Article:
> > Ron Martin wrote:
> > . > I can put waterproofing on the deck, but I was wondering if there was any
> > . > additive or concrete mix design that would offer less permeability
> > . > should the waterproofing fail. The client is doing some of his own
> > . > waterproofing work and therefore, I want to attempt to "adjust" for his
> > . > learning curve.
> > . > Thanks again.
> > . > Ron Martin
> > . > Tuscaloosa, AL
> > Ron,
> > Since the owner wants to do something him/herself, I would strongly recommend
> > to the owner that roofing be applied and remind him/her that concrete, in and
> > of itself, is not impermeable. I am sure that the owner would hear you say,
> > "impermeable," when you actually say, "less permeable." Probably best to
> > say, "All concrete leaks." (If the client brings up "dams," you can explain
> > that is why dams have drainage galleries.)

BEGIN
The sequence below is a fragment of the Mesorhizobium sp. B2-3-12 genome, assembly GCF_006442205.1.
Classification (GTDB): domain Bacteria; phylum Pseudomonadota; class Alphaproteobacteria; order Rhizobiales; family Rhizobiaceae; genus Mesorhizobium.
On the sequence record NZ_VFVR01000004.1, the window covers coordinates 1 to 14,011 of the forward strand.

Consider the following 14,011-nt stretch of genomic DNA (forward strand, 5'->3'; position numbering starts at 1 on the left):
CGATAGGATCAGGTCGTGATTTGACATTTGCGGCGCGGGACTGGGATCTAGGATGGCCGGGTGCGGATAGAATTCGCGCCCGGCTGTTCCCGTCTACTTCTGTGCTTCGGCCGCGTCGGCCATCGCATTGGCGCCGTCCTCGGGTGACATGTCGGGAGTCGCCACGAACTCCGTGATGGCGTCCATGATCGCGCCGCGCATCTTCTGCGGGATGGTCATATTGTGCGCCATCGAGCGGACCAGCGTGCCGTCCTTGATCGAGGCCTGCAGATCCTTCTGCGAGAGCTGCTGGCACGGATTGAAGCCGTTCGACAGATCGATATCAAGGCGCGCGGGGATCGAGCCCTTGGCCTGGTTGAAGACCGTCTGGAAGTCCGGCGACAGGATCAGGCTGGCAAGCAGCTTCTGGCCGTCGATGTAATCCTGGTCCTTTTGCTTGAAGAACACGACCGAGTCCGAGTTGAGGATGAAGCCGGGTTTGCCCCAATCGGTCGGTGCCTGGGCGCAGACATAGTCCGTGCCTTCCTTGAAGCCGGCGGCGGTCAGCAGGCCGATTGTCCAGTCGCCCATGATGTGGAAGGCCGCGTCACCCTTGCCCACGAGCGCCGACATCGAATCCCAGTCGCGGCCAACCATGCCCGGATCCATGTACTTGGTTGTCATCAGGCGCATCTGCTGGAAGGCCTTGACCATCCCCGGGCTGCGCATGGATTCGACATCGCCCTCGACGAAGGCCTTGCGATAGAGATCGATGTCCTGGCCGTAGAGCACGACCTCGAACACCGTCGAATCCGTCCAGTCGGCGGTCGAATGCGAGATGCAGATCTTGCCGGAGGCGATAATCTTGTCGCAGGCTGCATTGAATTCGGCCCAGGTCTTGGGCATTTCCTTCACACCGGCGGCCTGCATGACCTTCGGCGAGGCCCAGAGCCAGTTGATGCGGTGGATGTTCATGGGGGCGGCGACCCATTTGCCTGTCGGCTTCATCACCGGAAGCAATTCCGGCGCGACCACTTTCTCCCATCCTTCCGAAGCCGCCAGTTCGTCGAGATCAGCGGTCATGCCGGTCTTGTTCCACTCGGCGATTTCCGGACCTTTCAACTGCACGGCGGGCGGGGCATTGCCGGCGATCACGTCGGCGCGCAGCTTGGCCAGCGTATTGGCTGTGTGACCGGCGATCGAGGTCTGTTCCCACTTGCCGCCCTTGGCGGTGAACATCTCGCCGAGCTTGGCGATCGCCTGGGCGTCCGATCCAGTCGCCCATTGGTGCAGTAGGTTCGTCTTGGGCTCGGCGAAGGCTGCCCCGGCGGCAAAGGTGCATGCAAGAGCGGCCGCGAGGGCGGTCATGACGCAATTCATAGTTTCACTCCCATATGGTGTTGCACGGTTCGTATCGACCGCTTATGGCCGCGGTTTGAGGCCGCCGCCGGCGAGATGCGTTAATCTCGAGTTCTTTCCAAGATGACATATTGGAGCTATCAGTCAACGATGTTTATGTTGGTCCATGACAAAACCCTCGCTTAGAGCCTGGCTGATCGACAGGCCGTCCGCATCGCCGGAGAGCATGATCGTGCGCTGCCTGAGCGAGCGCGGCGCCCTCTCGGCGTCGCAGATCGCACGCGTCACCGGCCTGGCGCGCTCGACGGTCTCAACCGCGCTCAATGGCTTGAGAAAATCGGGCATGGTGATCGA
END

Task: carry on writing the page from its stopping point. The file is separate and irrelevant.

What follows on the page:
Couldn't be more true !!
> > In an event, I would avoid any concrete additives that contain calcium
> > chloride. One additive that I am aware of that is touted by its manufacturer
> > as being a waterproofing agent for concrete has calcium chloride as its major
> > ingredient.
I could add that sloping the top surface of the concrete so that no ponding will
occur along with good drainage is a must.
Also, take into consideration the following:
1. True that higher cement content concrete gives higher strength concrete and
thus in a way leads to more durable concrete, but it also causes more shrinkage
cracks and thus affects permeability. So adding superplasitcizer and reducing the
cement content could help here.
2. Weather conditions during casting can have a huge effect on shrinkage
cracking, especially in the few hours following final set, when curing cannot be
applied to protect the concrete. Waiting for ideal conditions can be worth it,
and by ideal I mean high relative humidity, no wind and mild temperatures.